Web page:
Intel has released part of the draft specification for USB 3.0, a move that could speed up the release of the next-generation data transfer standard.
The Extensible Host Controller Interface (xHCI) draft specification revision 0.9 is available under royalty free licensing terms to all USB 3.0 Promoter Group members, and AMD, Dell, Microsoft and NEC were among those to back the move in Intel's press release.
USB 3.0 - also known as SuperSpeed USB - is expected to enable transfer speeds of up to 4.8Gbps, a significant leap from the 480Mbps supported by the current USB 2.0 spec.
"The future of computing and consumer devices is increasingly visual and bandwidth intensive," said Phil Eisler, corporate vice president at Intel rival AMD. "Lifestyles filled with [high-definition] media and digital audio demand quick and universal data transfer. USB 3.0 is an answer to the future bandwidth need of the PC platform. AMD believes strongly in open industry standards, and therefore is supporting a common xHCI specification."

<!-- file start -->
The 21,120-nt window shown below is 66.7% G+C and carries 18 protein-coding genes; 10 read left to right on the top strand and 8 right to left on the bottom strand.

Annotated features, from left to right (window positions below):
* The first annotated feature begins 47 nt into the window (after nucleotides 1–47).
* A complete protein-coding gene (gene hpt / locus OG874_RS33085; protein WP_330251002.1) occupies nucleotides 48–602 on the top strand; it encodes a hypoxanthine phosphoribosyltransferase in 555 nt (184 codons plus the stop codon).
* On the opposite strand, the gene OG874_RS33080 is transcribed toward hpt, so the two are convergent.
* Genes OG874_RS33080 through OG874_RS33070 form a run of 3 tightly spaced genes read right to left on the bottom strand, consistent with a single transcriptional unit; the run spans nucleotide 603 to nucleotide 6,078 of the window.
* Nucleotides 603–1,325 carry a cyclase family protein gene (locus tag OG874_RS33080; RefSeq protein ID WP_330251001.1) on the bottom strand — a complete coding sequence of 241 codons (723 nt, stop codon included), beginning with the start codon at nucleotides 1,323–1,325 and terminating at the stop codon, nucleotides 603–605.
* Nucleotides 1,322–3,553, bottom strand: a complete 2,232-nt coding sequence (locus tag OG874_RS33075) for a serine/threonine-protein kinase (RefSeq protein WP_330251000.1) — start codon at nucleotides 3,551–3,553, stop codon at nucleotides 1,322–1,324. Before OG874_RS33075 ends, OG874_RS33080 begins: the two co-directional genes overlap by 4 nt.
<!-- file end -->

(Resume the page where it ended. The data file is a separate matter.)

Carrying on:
Intel said it expects to release a revised xHCI 0.95 specification in the fourth quarter, and the technology should become widely available in 2010.
The chip giant announced plans to release more details on the USB 3.0 spec earlier this year. In June, Intel spokesman Nick Knupffer said on his blog: "The sooner USB 3.0 hits the market, the sooner all you readers will be flooding your devices and hard drives with insanely large files requiring masses amounts of computational resources, improving your lives, and making you pleased that you bought a quad-core processor."